Constitutional Crisis and Impeachment: Defining the Processes
What is a constitutional crisis? How does the process of impeachment work? The U.S. Constitution was designed with a system of checks and balances to share power among the president, Congress, and the courts, as well as between the federal government and states. Although rare, the most serious constitutional crises happen when our foundational democratic institutions are rendered ineffectual and, in some cases, perceived as illegitimate.
Impeachment, on the other hand, is when a legislative body decides to charge a government official with a crime. It is very similar to an indictment in our criminal law system. The Constitution states that a president can be impeached for "treason, bribery, or other high crimes and misdemeanors." According to Article One of the United States Constitution, the House of Representatives has the right to impeach a president, and the Senate has the right to try impeachment cases and remove the president from office. The Senate's vote is final. Help your students understand the processes, ramifications and history of this legislative process in the United States in this curated collection of impeachment lesson plans. Explore a sample of what we offer below:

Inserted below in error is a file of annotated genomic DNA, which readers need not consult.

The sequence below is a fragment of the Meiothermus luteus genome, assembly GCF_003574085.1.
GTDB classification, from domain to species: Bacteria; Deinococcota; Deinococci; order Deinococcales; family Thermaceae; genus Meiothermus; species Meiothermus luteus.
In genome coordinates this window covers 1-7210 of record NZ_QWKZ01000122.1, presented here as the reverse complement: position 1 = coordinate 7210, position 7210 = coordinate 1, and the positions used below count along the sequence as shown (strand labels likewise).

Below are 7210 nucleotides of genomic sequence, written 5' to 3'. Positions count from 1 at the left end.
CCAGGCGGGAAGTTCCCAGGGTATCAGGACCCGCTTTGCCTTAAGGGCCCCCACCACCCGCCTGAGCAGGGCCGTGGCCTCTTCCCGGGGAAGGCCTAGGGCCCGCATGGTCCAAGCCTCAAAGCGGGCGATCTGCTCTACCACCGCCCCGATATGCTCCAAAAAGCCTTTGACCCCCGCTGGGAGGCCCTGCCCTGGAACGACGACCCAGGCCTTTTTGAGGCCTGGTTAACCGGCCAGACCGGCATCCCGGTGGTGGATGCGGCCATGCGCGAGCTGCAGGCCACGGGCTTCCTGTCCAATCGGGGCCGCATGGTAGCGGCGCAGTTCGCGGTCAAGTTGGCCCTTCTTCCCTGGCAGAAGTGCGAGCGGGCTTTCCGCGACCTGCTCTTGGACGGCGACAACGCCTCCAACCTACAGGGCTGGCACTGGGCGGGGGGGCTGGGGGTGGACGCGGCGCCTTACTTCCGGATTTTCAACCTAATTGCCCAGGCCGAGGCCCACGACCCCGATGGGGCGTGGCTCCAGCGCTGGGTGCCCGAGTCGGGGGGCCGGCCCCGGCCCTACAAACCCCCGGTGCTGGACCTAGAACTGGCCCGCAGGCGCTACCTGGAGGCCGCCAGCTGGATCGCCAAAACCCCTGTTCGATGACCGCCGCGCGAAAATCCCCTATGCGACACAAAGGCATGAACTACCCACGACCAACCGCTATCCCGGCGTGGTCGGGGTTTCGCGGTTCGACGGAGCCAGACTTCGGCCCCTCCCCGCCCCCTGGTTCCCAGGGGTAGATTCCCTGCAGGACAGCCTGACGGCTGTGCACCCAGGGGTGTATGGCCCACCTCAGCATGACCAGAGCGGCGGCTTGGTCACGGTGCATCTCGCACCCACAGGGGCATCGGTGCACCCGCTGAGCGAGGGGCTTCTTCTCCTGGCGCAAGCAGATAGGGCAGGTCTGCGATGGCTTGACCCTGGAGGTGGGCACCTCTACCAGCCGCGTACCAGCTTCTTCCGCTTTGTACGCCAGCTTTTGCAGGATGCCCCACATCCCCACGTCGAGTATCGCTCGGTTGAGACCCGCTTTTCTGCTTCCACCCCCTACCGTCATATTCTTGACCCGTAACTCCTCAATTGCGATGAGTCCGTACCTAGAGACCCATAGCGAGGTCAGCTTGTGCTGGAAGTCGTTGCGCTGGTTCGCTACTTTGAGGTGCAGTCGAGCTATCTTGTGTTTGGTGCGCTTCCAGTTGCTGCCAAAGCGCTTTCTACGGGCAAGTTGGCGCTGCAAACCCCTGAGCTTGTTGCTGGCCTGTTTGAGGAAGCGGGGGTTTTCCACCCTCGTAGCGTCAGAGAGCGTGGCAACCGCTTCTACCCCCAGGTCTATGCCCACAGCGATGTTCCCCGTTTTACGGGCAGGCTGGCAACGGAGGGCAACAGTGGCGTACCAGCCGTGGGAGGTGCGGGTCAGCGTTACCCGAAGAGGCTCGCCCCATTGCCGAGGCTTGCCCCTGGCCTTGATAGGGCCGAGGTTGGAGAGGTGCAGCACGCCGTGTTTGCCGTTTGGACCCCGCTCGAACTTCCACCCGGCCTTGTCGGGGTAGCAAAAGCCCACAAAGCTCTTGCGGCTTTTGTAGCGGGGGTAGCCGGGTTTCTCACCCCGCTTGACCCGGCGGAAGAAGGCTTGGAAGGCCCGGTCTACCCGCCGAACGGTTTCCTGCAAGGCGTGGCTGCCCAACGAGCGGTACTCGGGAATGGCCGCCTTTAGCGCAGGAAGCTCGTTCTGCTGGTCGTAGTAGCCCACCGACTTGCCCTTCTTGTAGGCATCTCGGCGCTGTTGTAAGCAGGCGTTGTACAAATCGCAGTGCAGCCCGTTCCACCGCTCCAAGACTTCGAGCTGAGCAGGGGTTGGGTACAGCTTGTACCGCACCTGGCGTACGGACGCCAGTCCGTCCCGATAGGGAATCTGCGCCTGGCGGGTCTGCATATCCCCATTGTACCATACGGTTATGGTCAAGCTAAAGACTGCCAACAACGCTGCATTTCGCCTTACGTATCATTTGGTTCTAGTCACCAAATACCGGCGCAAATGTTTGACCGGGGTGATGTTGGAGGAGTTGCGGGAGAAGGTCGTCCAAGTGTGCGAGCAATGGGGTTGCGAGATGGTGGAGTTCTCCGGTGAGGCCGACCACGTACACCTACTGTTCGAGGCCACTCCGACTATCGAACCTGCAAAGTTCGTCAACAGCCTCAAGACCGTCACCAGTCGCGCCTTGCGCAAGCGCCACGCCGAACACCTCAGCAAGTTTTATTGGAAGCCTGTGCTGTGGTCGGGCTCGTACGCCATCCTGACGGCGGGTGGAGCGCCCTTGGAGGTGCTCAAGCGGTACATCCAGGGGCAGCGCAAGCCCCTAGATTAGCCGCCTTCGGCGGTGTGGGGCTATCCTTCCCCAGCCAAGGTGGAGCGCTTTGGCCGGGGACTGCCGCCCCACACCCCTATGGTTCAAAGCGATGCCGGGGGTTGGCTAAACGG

Constitutional Crisis and Understanding History
Historically, the United States House has only impeached three presidents, Andrew Johnson, Bill Clinton and Donald Trump; however, no presidents have been removed from office by the Senate. Learn more about the history of impeachment and how the process works with Classroom Lawand the video below.